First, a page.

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Pediatrics. 2011 Dec;128(6):1142-7. doi: 10.1542/peds.2011-1049. Epub 2011 Nov 28.

Effects of a night-team system on resident sleep and work hours.

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Harvard Pediatric Health Services Research Fellowship, Children's Hospital Boston, Boston, MA 02115, USA.



In 2009, Children's Hospital Boston implemented a night-team system on general pediatric wards to reduce extended work shifts. Residents worked 5 consecutive nights for 1 week and worked day shifts for the remainder of the rotation. Of note, resident staffing at night decreased under this system. The objective of this study was to assess the effects of this system on resident sleep and work hours.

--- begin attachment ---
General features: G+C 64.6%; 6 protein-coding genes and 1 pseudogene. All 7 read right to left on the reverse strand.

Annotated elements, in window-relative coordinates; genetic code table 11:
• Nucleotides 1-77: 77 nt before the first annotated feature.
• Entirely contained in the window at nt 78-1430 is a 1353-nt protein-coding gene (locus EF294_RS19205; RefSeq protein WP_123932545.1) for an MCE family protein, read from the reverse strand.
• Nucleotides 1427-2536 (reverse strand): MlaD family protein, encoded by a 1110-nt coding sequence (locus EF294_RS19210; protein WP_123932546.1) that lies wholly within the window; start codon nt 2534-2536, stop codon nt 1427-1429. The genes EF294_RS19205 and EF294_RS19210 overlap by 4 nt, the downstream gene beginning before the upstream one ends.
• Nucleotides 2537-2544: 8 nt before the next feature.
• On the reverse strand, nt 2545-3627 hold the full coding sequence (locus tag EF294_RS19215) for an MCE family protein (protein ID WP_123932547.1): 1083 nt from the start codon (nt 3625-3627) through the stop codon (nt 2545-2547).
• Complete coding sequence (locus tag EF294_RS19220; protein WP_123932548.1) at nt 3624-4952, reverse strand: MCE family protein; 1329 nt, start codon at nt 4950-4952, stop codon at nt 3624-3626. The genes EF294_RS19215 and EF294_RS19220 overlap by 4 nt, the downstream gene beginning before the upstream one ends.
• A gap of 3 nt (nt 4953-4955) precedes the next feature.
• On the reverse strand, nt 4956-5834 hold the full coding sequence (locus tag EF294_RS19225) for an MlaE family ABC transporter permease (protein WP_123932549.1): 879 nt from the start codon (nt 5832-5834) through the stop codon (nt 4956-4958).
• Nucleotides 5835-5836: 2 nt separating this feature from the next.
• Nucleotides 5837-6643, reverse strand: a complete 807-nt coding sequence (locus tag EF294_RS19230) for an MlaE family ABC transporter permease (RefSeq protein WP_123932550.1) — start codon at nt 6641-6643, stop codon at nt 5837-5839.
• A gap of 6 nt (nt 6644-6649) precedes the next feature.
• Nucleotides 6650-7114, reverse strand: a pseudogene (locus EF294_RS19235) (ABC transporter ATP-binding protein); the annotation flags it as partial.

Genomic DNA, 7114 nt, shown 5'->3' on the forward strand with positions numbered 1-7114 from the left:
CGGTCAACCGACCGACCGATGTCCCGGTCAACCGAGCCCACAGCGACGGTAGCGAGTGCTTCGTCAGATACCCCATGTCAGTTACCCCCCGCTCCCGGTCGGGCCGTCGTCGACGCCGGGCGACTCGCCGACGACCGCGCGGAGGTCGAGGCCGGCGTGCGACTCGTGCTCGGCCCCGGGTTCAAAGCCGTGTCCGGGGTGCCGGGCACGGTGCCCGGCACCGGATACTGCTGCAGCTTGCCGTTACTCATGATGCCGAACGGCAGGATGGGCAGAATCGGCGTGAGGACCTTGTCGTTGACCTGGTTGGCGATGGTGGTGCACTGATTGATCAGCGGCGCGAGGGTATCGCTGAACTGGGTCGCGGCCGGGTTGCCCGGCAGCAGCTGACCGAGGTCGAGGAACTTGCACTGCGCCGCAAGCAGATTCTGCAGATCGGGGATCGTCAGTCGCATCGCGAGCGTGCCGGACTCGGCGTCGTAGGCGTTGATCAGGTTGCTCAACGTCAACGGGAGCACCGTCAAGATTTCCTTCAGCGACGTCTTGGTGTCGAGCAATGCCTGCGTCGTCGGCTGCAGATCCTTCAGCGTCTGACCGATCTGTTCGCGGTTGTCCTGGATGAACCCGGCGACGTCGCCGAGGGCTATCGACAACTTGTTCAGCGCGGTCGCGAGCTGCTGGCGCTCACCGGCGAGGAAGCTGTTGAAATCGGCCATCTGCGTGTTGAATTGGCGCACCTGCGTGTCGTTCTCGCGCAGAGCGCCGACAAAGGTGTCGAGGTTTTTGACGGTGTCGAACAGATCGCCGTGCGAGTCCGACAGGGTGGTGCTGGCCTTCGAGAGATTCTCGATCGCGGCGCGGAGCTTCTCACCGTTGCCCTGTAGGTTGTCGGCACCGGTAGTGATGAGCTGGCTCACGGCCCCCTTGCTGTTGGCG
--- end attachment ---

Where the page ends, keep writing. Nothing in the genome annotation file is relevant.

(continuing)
We conducted a prospective cohort study in which residents on the night-team system logged their sleep and work hours on work days. These data were compared with similar data collected in 2004, when there was a traditional call system.


In 2004 and 2009, mean shift length was 15.22 ± 6.86 and 12.92 ± 5.70 hours, respectively (P = .161). Daily work hours were 10.49 ± 6.85 and 8.79 ± 6.42 hours, respectively (P = .08). Nightly sleep time decreased from 6.72 ± 2.60 to 4.77 ± 2.46 hours (P < .001). Total sleep time decreased from 7.50 ± 3.13 to 5.47 ± 2.34 hours (P < .001).


Implementation of a night-team system was unexpectedly associated with decreased sleep hours. As residency programs create work schedules that are compliant with the 2011 Accreditation Council for Graduate Medical Education duty-hour standards, resident sleep should be monitored carefully.

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